Where PS5 and Series X break away from the S is in offering a 120Hz mode, adding more clarity – more temporal resolution – to improve the feel of play and to lower latency. In the case of Borderlands 3, it’s sticking to a 1080p maximum to achieve it and the early wastelands area gives a good first impression. Delving deeper though, and especially by the time you land on the Promethean complex, the situation changes quite drastically. What begins as a sturdy 120fps lock descends to 80fps in the worst case – and you get pretty much everything in between those figures too. The real stress point is careening through Promethea’s streets, taking down enemy vehicles as you corner each stretch.

On the whole 120Hz mode works well enough, but being fully v-synced, you’ll see some stutter kick in, especially during road combat. This is where Xbox Series X has a crucial advantage. At least at launch, a v-synced frame drop causes an 8.3ms drop on the frame-time graph on PS5 – but on Series X there’s support for variable refresh rates, or VRR. A supporting TV it will do wonders for adjusting to variable frame-times in Borderlands 3. It makes that 90-120fps smoother, something the PS5 doesn’t offer at the system level right now. Equally, Series X has a performance advantage at 120fps to begin with, which helps the endeavour. The dynamic nature of the game again makes life difficult in measuring the two side-by-side, but there is one driving sequence which matches well, showing a Series X lead of between five to 15fps (but remember that frame-times are much tighter at higher fps).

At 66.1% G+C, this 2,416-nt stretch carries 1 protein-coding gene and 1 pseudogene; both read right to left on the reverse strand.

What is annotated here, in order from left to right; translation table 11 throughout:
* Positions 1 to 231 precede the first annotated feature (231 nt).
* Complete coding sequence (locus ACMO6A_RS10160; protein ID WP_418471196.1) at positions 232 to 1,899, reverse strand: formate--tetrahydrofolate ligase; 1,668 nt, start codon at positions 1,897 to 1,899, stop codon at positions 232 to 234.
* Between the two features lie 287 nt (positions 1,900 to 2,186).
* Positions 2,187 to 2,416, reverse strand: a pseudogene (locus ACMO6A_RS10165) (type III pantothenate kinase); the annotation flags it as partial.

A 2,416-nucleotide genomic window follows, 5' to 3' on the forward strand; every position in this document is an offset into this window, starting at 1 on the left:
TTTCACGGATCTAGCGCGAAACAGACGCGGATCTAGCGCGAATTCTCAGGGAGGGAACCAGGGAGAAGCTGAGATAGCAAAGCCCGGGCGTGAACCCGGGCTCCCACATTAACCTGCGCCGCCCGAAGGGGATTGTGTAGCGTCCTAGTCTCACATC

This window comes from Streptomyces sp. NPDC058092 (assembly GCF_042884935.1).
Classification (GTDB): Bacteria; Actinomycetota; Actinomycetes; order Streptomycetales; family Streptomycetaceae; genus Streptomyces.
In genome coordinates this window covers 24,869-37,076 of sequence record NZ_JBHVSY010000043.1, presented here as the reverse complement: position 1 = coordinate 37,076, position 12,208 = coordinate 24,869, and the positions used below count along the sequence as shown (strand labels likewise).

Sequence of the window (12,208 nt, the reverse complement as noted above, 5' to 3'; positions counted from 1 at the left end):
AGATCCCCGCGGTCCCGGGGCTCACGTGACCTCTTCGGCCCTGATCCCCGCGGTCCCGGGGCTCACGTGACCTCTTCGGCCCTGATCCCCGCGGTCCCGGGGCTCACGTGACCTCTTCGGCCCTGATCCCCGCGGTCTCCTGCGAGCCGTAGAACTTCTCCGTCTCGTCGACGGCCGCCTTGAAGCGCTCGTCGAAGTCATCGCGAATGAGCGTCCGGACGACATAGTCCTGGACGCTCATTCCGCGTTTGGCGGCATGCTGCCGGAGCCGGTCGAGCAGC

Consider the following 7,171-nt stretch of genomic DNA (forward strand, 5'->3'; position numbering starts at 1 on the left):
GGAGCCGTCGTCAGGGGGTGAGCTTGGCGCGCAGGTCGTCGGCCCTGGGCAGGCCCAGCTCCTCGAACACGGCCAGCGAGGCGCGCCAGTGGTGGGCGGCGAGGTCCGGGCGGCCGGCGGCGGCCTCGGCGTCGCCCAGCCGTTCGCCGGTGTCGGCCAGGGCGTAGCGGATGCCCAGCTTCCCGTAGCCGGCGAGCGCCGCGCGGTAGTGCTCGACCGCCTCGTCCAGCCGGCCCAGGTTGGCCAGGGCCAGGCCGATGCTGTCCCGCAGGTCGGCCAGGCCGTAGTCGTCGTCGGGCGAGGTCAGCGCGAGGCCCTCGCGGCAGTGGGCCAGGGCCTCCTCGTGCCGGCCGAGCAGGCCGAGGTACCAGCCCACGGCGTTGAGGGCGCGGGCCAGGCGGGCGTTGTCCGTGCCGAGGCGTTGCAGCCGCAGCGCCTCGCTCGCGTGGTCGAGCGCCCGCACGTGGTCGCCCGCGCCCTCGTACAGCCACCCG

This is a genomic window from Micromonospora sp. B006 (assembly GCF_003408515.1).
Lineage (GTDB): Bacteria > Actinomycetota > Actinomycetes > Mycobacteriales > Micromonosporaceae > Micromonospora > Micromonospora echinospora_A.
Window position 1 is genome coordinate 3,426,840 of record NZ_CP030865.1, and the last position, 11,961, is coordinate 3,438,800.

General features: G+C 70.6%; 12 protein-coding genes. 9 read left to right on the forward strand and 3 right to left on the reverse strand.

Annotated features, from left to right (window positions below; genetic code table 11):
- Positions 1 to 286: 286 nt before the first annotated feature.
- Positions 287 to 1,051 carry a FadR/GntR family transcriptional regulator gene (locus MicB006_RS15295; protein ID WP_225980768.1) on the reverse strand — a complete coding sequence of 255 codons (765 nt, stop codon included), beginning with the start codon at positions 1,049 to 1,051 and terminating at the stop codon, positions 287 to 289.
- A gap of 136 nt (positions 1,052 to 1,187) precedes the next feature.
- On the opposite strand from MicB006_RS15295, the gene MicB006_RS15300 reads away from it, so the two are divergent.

The bottom line? Both consoles are prone to fluctuations at 120Hz, some kicking in harder on Series X at points, others on PS5 – but on the whole it is Series X with a lead, while PS5 has a small selection of visual improvements and faster loading times. For anyone looking at getting the best 120Hz performance though, the vote has to go on Series X. For the higher baseline performance, and having VRR, it has an advantage. There’s little to split the two in 60fps, but 120Hz gives Microsoft’s machine an identifiable plus. Where both need some work is in getting a more stable lock at 60fps. Again, Series X can lean in to VRR here, but not everyone has a suitably equipped screen. Meanwhile, Series S’s overall smoother performance level suggests that the option for more aggressive DRS scaling could help to alleviate the issues. Regardless, even though there are issues, Borderlands 3 delivers a big improvement over the last-gen versions, with just a patch or two needed to get this game exactly where it needs to be.